All I ask is that you look and listen to understand and figure out the truth behind this case.

I am living in an 8-month nightmare, and it continues. At this point, dreams feel more real than my nightmare reality. What I want more than anything right now is a warm meal with my family.

This simple dream is not possible in my reality. And there are people who make my ordeal doubly, triply worse.

The Korean police consul, who has witnessed my story and read the court case, is taking the side of the Mexican prosecutors and their story full of holes.

Even if I were guilty, isn’t it the job of the consul to listen and defend your fellow citizen?

I am trying to live now. I take my meds to go to sleep, and I shovel food down my throat as I take my pills.

Mr. Lim, you told me that you were “too good” to me? Yes, I think about that all the time and that gives me the strength to survive. When I get out of here, I will do you “good.” You forced me to sign a document that I cannot read. You turned five Korean women into prostitutes, and me a human trafficking pimp.

Thank you very much! There is so much more. You have done me so much good. As a grateful human being, I will not forget all the “good” you have done me.

The more I think about it, the angrier I am. I am oppressed, frustrated, confused, and angry. I cannot understand the consul. I feel desperate.

In this small space with many people, I cannot scream, shout, or cry. I am not allowed such luxuries.

I face death many times a day, but I will survive. I will survive because I will show the people who pointed and called me names the truth. I will hear them apologize.

Please, I beg the consul. If you know the truth of this case, stop hurting me and my family with gossip.

The body can be healed, but the heart mends harder.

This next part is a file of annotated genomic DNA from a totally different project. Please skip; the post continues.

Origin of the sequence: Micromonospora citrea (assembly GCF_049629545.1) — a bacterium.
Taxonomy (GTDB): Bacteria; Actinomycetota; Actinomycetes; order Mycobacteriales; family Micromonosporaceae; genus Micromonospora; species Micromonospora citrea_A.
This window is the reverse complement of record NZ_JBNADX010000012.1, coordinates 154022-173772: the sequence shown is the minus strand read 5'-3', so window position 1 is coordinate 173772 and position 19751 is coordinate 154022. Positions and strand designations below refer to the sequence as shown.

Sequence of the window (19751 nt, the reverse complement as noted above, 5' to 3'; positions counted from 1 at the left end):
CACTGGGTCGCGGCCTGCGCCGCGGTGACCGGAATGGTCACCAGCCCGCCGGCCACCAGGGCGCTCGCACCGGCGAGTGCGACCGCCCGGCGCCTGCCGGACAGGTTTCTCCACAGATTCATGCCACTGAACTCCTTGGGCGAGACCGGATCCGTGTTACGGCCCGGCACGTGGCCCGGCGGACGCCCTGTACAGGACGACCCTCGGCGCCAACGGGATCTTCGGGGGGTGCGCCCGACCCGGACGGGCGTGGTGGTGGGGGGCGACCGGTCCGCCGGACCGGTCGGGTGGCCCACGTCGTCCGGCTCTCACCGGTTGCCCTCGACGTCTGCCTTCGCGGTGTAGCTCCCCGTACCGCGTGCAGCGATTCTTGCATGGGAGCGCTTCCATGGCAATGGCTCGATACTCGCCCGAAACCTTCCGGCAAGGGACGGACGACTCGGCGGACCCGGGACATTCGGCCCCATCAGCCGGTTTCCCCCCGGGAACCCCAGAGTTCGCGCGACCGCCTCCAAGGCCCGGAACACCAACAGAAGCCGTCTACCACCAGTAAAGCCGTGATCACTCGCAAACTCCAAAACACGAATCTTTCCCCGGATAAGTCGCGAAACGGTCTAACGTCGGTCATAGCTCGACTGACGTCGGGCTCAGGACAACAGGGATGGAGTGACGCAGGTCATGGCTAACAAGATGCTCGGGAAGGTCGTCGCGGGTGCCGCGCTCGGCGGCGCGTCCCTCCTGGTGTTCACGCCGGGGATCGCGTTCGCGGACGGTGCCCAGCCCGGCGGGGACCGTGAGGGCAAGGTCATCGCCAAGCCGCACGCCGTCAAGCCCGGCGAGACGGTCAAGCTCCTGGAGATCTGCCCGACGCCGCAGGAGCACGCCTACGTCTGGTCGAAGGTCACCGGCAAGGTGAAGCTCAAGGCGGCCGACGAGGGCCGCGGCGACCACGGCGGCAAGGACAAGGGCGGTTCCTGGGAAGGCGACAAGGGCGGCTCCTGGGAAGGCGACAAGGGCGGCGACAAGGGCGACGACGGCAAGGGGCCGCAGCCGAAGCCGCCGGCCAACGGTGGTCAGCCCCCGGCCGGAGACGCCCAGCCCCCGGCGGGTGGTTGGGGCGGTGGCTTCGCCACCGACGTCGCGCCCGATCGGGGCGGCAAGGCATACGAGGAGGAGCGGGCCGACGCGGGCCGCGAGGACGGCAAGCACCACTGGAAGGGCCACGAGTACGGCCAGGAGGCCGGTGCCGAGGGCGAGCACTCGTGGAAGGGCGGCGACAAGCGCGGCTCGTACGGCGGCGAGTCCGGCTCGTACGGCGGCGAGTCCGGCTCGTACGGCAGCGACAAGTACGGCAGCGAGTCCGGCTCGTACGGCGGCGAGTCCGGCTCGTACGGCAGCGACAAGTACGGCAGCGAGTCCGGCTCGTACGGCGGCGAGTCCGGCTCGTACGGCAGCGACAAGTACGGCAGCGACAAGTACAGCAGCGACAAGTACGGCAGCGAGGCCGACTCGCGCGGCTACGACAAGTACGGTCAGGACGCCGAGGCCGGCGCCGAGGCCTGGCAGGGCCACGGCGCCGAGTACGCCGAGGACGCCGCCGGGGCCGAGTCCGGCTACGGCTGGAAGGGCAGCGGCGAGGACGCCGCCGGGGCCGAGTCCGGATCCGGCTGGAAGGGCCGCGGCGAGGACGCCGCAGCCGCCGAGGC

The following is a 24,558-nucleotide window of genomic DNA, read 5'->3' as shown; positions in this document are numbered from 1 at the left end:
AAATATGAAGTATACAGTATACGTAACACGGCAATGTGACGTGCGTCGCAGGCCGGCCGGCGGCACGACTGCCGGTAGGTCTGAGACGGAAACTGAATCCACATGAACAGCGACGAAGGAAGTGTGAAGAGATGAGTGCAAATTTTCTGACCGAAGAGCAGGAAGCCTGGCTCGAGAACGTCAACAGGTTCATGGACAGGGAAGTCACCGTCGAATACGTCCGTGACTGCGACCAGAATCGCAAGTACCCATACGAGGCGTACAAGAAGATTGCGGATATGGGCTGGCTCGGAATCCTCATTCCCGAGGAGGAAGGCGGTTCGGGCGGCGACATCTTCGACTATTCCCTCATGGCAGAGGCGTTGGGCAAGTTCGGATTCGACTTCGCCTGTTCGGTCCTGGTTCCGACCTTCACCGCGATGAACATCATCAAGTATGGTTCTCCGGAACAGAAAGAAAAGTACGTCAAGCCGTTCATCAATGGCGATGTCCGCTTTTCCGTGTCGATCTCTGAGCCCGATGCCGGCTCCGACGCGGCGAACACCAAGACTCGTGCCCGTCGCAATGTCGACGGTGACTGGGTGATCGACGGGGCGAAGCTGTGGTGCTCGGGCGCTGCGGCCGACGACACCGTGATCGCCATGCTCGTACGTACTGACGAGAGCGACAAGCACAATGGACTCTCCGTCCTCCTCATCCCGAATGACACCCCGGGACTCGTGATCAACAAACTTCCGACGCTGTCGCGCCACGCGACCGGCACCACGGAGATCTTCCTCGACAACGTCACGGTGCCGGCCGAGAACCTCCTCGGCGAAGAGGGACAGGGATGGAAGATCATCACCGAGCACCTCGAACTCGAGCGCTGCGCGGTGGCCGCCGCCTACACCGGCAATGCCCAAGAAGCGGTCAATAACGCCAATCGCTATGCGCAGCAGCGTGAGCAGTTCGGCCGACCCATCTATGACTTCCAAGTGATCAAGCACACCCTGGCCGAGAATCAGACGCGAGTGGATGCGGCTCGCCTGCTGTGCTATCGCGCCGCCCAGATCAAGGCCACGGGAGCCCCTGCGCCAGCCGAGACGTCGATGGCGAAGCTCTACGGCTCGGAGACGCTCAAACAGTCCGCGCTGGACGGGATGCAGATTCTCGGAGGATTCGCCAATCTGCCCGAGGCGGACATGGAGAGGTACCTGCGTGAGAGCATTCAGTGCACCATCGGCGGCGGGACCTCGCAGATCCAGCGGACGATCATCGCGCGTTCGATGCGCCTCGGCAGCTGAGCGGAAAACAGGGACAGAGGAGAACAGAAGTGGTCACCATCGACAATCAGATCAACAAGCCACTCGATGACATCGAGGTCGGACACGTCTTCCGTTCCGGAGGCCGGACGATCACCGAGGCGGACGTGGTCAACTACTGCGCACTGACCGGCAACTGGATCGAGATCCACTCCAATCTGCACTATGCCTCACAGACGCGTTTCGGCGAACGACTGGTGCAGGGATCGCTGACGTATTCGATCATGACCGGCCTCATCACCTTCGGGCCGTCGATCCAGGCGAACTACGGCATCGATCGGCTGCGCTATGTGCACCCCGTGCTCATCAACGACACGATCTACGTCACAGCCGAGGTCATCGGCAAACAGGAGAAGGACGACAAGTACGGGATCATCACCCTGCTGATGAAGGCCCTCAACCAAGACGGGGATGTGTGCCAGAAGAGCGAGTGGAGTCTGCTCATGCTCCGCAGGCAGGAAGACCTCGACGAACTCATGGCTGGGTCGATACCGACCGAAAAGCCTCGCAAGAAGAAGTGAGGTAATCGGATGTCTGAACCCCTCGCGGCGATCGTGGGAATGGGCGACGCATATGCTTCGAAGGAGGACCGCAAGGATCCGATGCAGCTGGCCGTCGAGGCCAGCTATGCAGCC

Please, stop protecting yourself with lies and meanness. Apologize and recognize what you did wrong, and prevent other people from being in my situation.

It’s almost Chuseok (Korean Thanksgiving Day).

My mother is sick and helpless after the death of my father. When we talk on the phone she can only cry. She doesn’t even know that I am in prison…, I suppose she feels my pain without my saying anything.

Why must I spend my precious life in a prison in Mexico? Why must I spend the time I could spend with my family being treated less than human, in a place with convicts whose words I cannot understand?

I beg you again. Please see the truth, please do not use hurtful words. Please return my real job, my name, and family to me. Help me wake up from this nightmare.

Figuring out what lies to tell my mother to explain why I cannot be home for Chuseok kills my heart.

2016 08 12

Yang, Hyungjeong

mektup1 mektup2 mektup3 mektup4

4 Responses to A Korean woman’s prison letter in Mexico

  1. Bustos Jorge 23 August , 2016 at 6:38 am

    What a shame that is, I really hope some one could help this woman

    Reply
  2. Bob Henderson 1 September , 2016 at 8:53 am

    Korean council you should be ashamed of yourself and do something even if it’s wrong sourt it out when you get this girl home to her county! You

    Reply
  3. Charngseong Jeong 1 September , 2016 at 3:07 pm

    Hopefully,God be with HyunJung and get back to she’s home soon.

    Reply
  4. Jezzie Dee 8 September , 2016 at 3:36 pm

    Everytime I read stories like this, I feel shame to be a mexican woman. The saddest thing of this story is that mostly of women in mexican jails are innocent or locked in those hell holes for minor crimes. I hope Hyungjeong’s voice be heard and Korean consul (or maybe mexican system, but didn’t so) check her case and help her.

    Reply